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  1. #1
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    How t0 fall down ?

    falling down....some thing that every biker sooner or later has to face. seriously though f0lks, my question is what is the best way to hit the ground?

  2. #2
    Senior Member djbowen1's Avatar
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    Not head first, i always put my hands down first, i try to bend them a bit to absorb some of the shock. Most of the time when you fall you dont think of a checklist on a good way to do it.

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    Kev
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    90% of the time there is no thought involved it just happesn and your instincts take over. Like putting your hands in front of you to brace the fall which coudl be good or bad, is one of the reaons to wear gloves so when your hands hit you don't get severe road rash on them.

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    Burn-em Upus Icephaltus Gojohnnygo.'s Avatar
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    Tuck and roll just go with it and don't try to fight it.But then again you may have to learn for yourself.
    Sick BubbleGum

  5. #5
    Wood Licker Maelstrom's Avatar
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    Practice...the more you fall the better you get...

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    hello roadfix's Avatar
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    Attend stunt school. You'll learn to fall the right way.
    .cinelli.olympic.surly.long.haul.trucker.kona.ku.surly.steamroller.
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  7. #7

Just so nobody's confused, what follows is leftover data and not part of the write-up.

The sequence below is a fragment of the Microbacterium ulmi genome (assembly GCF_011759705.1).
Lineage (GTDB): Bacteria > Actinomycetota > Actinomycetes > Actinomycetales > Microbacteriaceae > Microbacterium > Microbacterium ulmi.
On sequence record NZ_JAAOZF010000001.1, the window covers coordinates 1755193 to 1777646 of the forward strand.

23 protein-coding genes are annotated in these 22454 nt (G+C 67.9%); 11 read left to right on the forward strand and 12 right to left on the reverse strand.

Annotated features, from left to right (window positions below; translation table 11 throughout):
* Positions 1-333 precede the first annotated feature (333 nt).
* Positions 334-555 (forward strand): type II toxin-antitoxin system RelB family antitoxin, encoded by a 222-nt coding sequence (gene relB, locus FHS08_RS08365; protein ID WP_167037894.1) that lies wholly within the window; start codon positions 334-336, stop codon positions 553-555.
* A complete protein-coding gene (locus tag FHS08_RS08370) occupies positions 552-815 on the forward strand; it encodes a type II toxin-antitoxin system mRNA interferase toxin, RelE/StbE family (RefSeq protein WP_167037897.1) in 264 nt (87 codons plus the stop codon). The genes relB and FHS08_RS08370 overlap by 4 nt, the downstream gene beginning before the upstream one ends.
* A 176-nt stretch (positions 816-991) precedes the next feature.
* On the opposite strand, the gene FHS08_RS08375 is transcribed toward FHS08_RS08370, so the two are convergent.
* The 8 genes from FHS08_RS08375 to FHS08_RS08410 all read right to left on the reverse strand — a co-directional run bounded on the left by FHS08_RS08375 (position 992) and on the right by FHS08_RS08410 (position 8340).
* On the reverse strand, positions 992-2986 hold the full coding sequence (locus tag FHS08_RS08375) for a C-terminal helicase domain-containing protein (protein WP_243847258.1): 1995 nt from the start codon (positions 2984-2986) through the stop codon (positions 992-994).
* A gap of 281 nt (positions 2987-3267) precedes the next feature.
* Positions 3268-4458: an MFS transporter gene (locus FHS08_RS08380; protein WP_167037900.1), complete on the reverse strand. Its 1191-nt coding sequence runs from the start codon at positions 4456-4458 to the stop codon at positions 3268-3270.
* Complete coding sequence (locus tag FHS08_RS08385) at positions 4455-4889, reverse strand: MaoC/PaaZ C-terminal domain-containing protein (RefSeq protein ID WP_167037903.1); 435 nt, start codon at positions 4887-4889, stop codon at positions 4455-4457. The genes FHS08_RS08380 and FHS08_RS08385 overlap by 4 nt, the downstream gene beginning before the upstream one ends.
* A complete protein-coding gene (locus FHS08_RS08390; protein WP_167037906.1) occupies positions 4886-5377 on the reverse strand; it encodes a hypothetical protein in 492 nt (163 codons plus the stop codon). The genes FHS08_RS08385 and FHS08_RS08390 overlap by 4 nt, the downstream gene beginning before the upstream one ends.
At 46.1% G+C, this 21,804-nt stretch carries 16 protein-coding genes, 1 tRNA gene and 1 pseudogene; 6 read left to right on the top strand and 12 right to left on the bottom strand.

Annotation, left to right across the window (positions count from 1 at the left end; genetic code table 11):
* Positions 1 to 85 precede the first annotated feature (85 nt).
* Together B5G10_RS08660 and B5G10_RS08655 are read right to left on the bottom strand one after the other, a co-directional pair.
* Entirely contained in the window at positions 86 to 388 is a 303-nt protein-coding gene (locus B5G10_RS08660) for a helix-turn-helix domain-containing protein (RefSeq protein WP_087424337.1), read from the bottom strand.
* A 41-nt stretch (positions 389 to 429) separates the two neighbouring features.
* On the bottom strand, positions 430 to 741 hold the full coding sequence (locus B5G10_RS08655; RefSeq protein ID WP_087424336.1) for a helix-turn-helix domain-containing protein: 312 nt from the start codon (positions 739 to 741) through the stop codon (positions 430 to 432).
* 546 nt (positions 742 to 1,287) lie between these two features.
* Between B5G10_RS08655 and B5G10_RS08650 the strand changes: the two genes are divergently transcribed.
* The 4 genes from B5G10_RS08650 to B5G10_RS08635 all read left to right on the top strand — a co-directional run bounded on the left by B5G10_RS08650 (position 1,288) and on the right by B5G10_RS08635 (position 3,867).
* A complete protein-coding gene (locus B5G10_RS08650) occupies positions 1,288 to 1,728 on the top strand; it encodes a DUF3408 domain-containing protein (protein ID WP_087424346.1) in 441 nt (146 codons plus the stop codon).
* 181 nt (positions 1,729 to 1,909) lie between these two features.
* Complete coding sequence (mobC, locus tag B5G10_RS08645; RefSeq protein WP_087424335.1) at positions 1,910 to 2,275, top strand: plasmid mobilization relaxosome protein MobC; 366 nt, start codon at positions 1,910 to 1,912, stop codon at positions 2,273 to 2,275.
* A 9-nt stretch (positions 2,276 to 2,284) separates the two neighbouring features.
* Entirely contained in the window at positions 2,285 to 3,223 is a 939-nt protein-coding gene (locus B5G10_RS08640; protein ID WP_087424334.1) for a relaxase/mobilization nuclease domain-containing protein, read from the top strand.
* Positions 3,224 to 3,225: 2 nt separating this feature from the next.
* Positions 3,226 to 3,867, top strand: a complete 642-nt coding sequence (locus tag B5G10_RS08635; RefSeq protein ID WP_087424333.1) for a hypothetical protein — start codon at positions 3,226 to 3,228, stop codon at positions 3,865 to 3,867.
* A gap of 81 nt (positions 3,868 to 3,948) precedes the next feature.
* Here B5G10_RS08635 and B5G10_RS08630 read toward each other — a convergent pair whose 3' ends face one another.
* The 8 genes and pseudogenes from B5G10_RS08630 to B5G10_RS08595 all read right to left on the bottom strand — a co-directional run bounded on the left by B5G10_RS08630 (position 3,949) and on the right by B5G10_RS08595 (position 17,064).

wonderer, wanderer gonesh9's Avatar
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    Embrace the fall. It's part of cycling. I feel the most alive right after a crash or a fall.

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    Yeah, one of these days I'm going to fall, and it's going to be so cool!...but until then...I'm scurred!

  9. #9
    Canadian eh?
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    My shoulders I would say are the strongest part of my body. I tend to fall on my upper arm and shoulder. Given I dislocated my shoulder enough times, it doesn't really hurt nor does it dislocate anymore.

  10. #10
    Senior Member digger's Avatar
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    My advice would be not to fall down. But if ya gotta....do it softly.

    Digger
    Originally posted by Bones_McBones: Wow Digger, wow! You've earned my respect.... I know ashoposo got werked up. You are the gutter pig of Trollheim.

  11. #11
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    I guess it depends on how you fall. If you're falling because of your clipless pedals, you'll be able to control it better than if you're in a crash. We had a minor crash on our tandem a few weeks ago (slid on a manhole cover when making a sharp turn). No time to think about it. Somehow we just clipped out. I don't even remember doing it, but by the time I hit the road I was unclipped. We both hit our left hip pretty hard, and I hit my head slightly (wearing helmet, no damage to helmet or head). Other than that we had some bruises, road rash, and some very sore muscles the next day. It happened so quickly that there wasn't time to react, instinct takes over.

    You're best bet is to be very conscious of your surroundings & always have a way out planned when suspecting problems with vehicles. This will help minimize how often you crash. If a crash happens, your instincts will take over & you won't have time to think - only react.